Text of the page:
But these flashpoints so far appear to be the exception rather than the rule.
"Views of sovereign creditworthiness in emerging markets are relatively good," said Marc Balston, emerging debt strategist at Deutsche Bank. "There are some concerns over some credits, but generally the asset class tends to be looked on favourably."
Two bets stand out.
Investors have pumped over $22 billion into emerging debt this year, $7 billion more than the first half of 2011, data from fund tracker EPFR Global shows.
JP Morgan notes 80 percent of this has flowed to hard currency debt, reflecting unease over the exchange rate swings in emerging currencies and the preference for dollar exposure.
"The market is very keen to lend money if you find a good story at the right price," said Pierre-Yves Bareau, head of global emerging debt at JP Morgan Asset Management.
"But people are cautious about FX volatility, so commitment to local currency debt has diminished by a big margin."
That bet has paid off, with returns on the EMBI Global index at 7 percent so far this year, among the best performing assets of 2012. Local debt returns are 5 percent in dollar terms, hit by the almost across-the-board depreciation of emerging currencies versus the greenback.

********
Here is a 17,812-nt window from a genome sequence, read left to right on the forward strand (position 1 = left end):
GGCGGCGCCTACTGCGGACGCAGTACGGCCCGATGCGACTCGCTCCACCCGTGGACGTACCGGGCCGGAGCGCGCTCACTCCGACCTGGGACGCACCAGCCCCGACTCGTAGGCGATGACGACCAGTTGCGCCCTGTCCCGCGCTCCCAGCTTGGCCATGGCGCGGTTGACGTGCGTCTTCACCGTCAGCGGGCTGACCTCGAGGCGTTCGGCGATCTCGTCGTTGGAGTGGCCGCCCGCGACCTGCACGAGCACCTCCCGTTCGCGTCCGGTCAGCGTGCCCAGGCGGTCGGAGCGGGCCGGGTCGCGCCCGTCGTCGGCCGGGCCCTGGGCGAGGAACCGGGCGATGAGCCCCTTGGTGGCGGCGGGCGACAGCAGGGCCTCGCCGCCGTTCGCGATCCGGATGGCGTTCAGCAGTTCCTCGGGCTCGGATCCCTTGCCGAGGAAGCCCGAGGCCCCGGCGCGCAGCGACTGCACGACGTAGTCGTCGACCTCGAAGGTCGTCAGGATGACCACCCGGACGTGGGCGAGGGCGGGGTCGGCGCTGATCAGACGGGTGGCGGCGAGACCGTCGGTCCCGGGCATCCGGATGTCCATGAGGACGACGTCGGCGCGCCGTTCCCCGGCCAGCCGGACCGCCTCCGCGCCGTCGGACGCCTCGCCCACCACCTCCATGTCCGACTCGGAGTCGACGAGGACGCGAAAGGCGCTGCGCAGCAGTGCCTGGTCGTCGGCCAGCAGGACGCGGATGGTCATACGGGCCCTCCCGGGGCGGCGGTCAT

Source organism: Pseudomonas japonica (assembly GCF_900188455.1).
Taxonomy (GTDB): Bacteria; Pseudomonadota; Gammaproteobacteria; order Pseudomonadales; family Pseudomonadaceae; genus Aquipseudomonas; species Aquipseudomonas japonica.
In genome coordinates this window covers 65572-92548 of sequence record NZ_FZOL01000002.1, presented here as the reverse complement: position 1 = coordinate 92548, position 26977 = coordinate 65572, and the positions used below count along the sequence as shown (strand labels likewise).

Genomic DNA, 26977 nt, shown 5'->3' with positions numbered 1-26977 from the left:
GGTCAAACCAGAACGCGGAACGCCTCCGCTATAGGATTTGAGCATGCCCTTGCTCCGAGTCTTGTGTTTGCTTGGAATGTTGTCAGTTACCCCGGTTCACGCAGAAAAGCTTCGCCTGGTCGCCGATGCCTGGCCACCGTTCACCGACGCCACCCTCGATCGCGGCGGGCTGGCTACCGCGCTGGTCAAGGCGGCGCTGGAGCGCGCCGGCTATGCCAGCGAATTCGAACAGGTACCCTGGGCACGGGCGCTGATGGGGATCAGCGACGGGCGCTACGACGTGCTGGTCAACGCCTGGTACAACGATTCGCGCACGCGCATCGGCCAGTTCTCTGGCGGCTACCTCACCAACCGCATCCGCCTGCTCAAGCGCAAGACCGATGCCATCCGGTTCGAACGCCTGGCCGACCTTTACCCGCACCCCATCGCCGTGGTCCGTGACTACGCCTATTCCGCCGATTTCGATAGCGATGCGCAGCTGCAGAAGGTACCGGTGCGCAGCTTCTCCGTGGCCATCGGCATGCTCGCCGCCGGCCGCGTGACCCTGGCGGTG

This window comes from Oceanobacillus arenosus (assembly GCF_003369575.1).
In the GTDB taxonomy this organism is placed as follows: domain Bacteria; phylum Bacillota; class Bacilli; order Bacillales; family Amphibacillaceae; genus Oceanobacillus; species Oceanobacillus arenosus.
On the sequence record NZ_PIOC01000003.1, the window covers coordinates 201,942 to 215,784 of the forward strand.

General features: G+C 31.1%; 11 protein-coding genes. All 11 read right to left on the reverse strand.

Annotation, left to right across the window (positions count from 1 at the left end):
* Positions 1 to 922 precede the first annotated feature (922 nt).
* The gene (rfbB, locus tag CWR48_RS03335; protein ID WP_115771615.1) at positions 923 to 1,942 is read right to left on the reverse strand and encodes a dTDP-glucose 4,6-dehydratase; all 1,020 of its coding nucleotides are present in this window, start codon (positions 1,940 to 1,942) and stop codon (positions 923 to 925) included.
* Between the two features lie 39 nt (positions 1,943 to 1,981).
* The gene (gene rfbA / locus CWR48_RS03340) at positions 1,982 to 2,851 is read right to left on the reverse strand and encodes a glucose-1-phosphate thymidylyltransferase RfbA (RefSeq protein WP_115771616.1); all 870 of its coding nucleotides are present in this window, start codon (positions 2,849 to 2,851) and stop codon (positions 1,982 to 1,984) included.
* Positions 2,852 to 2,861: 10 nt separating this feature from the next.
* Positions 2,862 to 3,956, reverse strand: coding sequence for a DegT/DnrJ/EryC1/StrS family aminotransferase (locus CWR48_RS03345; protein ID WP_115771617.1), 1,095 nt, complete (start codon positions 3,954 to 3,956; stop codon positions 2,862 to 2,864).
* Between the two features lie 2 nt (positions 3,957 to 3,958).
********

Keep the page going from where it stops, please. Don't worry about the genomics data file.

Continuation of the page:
In hard currency markets, investors have been fans of debt from high-grade emerging companies which, as in the developed world, often offer a sizeable yield pick-up over the sovereign, better balance sheets and can carry state guarantees.
Russian state bank Vnesheconombank, for instance, raised $1 billion via a 10-year Eurobond on Wednesday, following two other Russian bank bonds last week. It received orders of $3 billion.
"Corporates tend to be cyclical so when the growth cycle and commodities get challenged, we will see more volatility on corporate bonds, said Bareau.
"But you are getting very good spreads and companies are in good shape so it's an area where you want to be positioned."
($1 = 0.8047 euros)
(Additional reporting by Nevzat Devranoglu in Istanbul)